The interview came after Turkish authorities said late last week that an attempted military coup had taken place in the country, which they blamed on a group led by Islamic cleric Fethullah Gulen, who currently lives in self-imposed exile in the United States.
"Purges are continuing in Turkey amid Western media speculations that Ankara is bolstering ties with Moscow so as to be covered by Russia. Moscow keeps silent as it watches the situation, and it is right by doing so. The Turkish diplomatic problem remains a knot that must be untied by the EU and NATO," he said.
Now a big question is "how Ataturk's nation will live after last Friday night's failed coup, and whether Turkey will finally yield to radical Islamism," according to Bertoldi.
"We should be concerned about the real coup that we are witnessing right now. Using the [attempted] coup as a pretext, he dismantles the rule of law-based state, separation of powers, and he is also preparing constitutional reform. Moreover, he said that he would return the death penalty if the parliament approved the move," he said.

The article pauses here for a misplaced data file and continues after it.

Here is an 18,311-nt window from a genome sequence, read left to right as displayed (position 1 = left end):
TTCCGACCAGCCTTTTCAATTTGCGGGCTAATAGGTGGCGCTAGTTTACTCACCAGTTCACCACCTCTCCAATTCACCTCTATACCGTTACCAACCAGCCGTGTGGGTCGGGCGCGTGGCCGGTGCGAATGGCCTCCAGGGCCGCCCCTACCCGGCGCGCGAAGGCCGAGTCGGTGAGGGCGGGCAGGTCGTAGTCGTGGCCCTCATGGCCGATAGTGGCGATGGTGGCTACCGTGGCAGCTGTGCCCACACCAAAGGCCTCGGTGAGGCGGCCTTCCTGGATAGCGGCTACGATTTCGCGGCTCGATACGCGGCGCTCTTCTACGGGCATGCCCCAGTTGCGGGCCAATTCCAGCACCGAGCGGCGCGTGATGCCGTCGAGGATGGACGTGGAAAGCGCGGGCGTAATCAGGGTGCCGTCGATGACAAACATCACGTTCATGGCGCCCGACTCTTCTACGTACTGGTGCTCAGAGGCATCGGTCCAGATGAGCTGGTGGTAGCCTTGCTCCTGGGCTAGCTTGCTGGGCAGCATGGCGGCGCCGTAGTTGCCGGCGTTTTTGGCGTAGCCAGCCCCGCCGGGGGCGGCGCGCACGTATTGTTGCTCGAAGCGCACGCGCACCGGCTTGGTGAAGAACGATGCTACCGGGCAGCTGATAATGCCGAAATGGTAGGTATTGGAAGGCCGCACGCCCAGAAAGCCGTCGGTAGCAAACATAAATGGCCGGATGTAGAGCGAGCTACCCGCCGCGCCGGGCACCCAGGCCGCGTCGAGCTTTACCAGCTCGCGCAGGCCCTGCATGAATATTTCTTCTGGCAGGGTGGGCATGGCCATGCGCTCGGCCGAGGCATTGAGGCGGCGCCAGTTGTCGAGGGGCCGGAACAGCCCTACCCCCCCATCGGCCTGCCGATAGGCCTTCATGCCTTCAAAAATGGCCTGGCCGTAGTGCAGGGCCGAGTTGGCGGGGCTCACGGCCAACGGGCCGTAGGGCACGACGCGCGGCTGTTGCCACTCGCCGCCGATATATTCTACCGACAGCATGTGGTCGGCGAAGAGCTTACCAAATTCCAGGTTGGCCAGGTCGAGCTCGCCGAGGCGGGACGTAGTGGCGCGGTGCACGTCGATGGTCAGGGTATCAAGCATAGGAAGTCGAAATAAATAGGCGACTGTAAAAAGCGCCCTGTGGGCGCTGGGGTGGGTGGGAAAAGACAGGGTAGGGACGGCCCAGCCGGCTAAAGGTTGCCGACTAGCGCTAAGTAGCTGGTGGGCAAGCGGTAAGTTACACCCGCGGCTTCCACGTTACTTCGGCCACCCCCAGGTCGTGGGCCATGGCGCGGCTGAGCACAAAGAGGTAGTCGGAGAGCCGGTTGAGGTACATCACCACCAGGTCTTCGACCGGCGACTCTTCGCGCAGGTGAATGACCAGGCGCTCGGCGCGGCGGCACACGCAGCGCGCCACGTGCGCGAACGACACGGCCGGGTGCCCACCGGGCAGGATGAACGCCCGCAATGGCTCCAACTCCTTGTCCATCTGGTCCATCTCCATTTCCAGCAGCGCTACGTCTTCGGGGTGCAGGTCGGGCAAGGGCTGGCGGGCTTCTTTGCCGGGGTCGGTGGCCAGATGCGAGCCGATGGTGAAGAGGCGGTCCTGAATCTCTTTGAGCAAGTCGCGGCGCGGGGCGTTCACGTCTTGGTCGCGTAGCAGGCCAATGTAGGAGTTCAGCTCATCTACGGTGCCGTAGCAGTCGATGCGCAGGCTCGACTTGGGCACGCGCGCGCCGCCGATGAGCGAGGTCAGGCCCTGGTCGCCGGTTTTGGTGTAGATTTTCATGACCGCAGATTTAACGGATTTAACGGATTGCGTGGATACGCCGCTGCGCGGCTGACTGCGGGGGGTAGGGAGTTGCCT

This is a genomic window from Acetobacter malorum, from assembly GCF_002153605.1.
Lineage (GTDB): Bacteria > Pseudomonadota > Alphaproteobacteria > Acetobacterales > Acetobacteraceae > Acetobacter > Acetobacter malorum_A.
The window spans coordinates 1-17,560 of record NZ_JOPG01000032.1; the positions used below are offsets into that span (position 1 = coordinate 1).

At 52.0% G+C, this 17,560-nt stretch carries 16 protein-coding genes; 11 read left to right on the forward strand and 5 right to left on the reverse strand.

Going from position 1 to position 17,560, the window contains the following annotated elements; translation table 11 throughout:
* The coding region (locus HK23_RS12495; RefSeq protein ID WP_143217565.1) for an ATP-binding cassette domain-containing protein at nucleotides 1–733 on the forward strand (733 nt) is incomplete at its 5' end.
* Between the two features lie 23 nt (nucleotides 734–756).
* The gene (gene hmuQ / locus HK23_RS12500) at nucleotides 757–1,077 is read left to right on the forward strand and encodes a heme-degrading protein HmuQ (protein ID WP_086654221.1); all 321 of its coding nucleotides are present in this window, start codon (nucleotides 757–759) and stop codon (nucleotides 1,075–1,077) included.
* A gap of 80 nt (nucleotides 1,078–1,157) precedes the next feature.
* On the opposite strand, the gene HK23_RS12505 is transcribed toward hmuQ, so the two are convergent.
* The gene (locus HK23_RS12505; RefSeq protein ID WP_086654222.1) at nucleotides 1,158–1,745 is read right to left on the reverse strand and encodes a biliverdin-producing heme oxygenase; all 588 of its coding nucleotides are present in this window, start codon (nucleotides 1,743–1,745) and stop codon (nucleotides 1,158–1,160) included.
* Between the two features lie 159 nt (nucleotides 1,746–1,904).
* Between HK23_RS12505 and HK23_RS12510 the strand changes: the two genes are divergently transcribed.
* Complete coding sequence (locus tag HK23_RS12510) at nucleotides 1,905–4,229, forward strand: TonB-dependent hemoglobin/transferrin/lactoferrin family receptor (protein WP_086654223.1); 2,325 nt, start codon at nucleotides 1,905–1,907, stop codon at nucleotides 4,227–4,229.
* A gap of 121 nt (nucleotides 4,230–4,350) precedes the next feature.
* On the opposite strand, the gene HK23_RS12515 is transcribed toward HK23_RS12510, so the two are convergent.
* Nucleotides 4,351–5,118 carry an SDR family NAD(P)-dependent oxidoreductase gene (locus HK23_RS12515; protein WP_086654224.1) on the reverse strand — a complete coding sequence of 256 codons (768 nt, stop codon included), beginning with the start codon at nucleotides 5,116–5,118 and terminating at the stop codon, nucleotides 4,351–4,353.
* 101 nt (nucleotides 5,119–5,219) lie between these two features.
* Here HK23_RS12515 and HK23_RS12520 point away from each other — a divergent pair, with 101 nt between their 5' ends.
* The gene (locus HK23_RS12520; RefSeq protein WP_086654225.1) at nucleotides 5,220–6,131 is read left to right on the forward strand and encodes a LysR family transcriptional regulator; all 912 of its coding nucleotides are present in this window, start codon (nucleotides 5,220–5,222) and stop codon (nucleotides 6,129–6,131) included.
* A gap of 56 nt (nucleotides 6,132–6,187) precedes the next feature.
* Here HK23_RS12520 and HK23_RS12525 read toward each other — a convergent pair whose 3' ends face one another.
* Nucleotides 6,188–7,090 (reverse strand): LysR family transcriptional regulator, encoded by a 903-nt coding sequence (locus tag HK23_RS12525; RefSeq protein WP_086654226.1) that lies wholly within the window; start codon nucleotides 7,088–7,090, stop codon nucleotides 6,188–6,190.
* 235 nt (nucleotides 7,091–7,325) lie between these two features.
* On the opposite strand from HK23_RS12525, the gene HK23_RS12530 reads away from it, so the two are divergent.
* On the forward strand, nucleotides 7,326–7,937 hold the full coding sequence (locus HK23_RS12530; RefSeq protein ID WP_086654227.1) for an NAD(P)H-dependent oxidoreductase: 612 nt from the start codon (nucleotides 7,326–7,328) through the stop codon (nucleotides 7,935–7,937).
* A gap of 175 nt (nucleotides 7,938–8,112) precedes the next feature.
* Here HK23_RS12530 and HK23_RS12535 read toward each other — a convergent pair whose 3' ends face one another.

In this vein, he quoted Italian Foreign Minister Paolo Gentiloni as saying that "it is absolutely impossible to continue the dialogue with the country, which is going to introduce the death penalty, the abolition of which remains one of the principles of the EU."
Bertoldi, for his part, pointed out that "although relations between Turkey and Western countries, as well as Italian-Turkish ties are deteriorating with every passing minute, Turkey remains a member of supranational organizations such as NATO."
Meanwhile, the Turkish government has formally submitted paperwork calling for the extradition of Fethullah Gulen.
The Erdogan government blames Gulen, a political and religious figure residing in Pennsylvania, for orchestrating last week's failed coup attempt.Fighting in the streets of Istanbul and Ankara has left nearly 300 people dead and more than 1,400 injured.
In the wake of the attempted coup, Turkish authorities have conducted an unprecedented crackdown on individuals believed to be involved, including governors, prosecutors, intelligence officers, judges, and military personnel.